Challah recipes

Has anyone tried the challah recipes in Secrets of a Jewish Baker or the Smitten Kitchen adaptation of Joan Nathan’s recipe?

The former is a good fit for me because it has a food processor option (it insists on using ice water). The latter I’d have to knead by hand since I don’t have a standing mixer.

I forgot to buy bread flour, so made the Smitten Kitchen recipe, which uses all purpose. Worked quite well—- not too sweet, not too eggy, fluffy but with structure.

It’s been years since I made challah. A new technique to me was putting egg wash on after braiding, before the second rise, and then putting on one more layer before it goes in the oven.


One of my favorite bread
I used to buy them from Whole Foods and buy their butter to eat with it but there is no Whole Foods here.
Is it difficult to make?
Maybe I wil try it one day as I miss it.

Not at all difficult, but it rises three times so you need to be home all day. I hand kneaded it, used olive oil, and took it out of the oven when the internal temperature hit 190F.

I’d never braided a round loaf before, and found Smitten’s directions very easy and forgiving.

maybe when i have more time
used to make a fantastic bread called ENSEMADA, very much like the challah but richer
Used 12 eggs , took whole day
I even bought the small pans for asking them, made 48 at a time, took whole day
But those were the days ack in the 70’s thru 90’s,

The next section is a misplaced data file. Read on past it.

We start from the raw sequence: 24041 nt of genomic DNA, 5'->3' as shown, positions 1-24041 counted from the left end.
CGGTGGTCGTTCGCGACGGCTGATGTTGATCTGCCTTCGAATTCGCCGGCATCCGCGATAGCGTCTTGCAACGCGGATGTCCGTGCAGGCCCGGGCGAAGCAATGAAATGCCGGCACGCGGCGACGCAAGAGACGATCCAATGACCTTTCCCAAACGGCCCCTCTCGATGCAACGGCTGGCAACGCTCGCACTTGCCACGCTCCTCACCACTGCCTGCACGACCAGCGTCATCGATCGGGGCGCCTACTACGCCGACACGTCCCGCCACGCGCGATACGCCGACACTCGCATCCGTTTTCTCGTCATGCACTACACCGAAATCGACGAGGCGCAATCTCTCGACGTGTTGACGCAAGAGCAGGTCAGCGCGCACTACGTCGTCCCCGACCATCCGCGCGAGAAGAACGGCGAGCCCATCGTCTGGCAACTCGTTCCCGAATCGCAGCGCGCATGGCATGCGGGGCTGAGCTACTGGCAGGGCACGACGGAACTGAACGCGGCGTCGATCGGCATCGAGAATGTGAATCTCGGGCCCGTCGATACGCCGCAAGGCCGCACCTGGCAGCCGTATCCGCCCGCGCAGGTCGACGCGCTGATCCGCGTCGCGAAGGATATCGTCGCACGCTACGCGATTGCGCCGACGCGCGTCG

I always make the Silver Palate Challa. It’s simple, uses regular flour & I didn’t have a stand mixer when I first started making it. It’s a really good recipe.


My first attempt at a 6-braid challah.


Agree with @JoeBabbitt upthread. The Silver Palate recipe is what I use also - it’s easy and turns out perfectly. I took a fresh baked loaf to a Jewish friend’s house for dinner once, and she exclaimed it was the best Challah she’d ever eaten. Maybe it also helped that it was still warm from the oven…

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Good lord those look good!

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I made a pair recently for Rosh Hashanah based on the serious eats blog post: (apparently there are issues with the recipe linked from the blog post – I just used the ingredient masses from the page I linked.

It was really tasty, though it used way more eggs than I’d expected, even having made it before. Nothing like that almost cotton candy-like tear…


That cotton candy texture is exactly what my family is asking for. The king Arthur recipe was fine, but it didn’t have that texture.

I’ve only used the serious eats recipe once, so no guarantees, but this was the closest I’ve gotten to my childhood memories of challah with that texture.

Post-production thoughts:
I did overbake it a little, so definitely keep an eye on it and foil-shield it if necessary.
Also, definitely wait for 1+ hours post baking for it to cool/finish cooking.
Since the recipe doesn’t say how many eggs to use, I’d recommend buying about 1 dozen/loaf.

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The Sprout made a delicious challah for the holidays this year. She used the recipe in Zahav by Michael Solomonov (love the whole book).


Lovely braids upthread! Our son went to nursery school at our local JCC. Not Jewish, but conscientious about bread, I was appalled to find they made “challah” from Bisquick on Fridays. With the permission of head teacher, I volunteered to bring a bowl of risen, ready to “maul”, Challah dough mid-mornings on Fridays. While the dough was still distributed among the kids for final kneeding and then reincorporating into a loaf of sorts, it was still far more recognizable as Challah if not Kosher. Challah memories.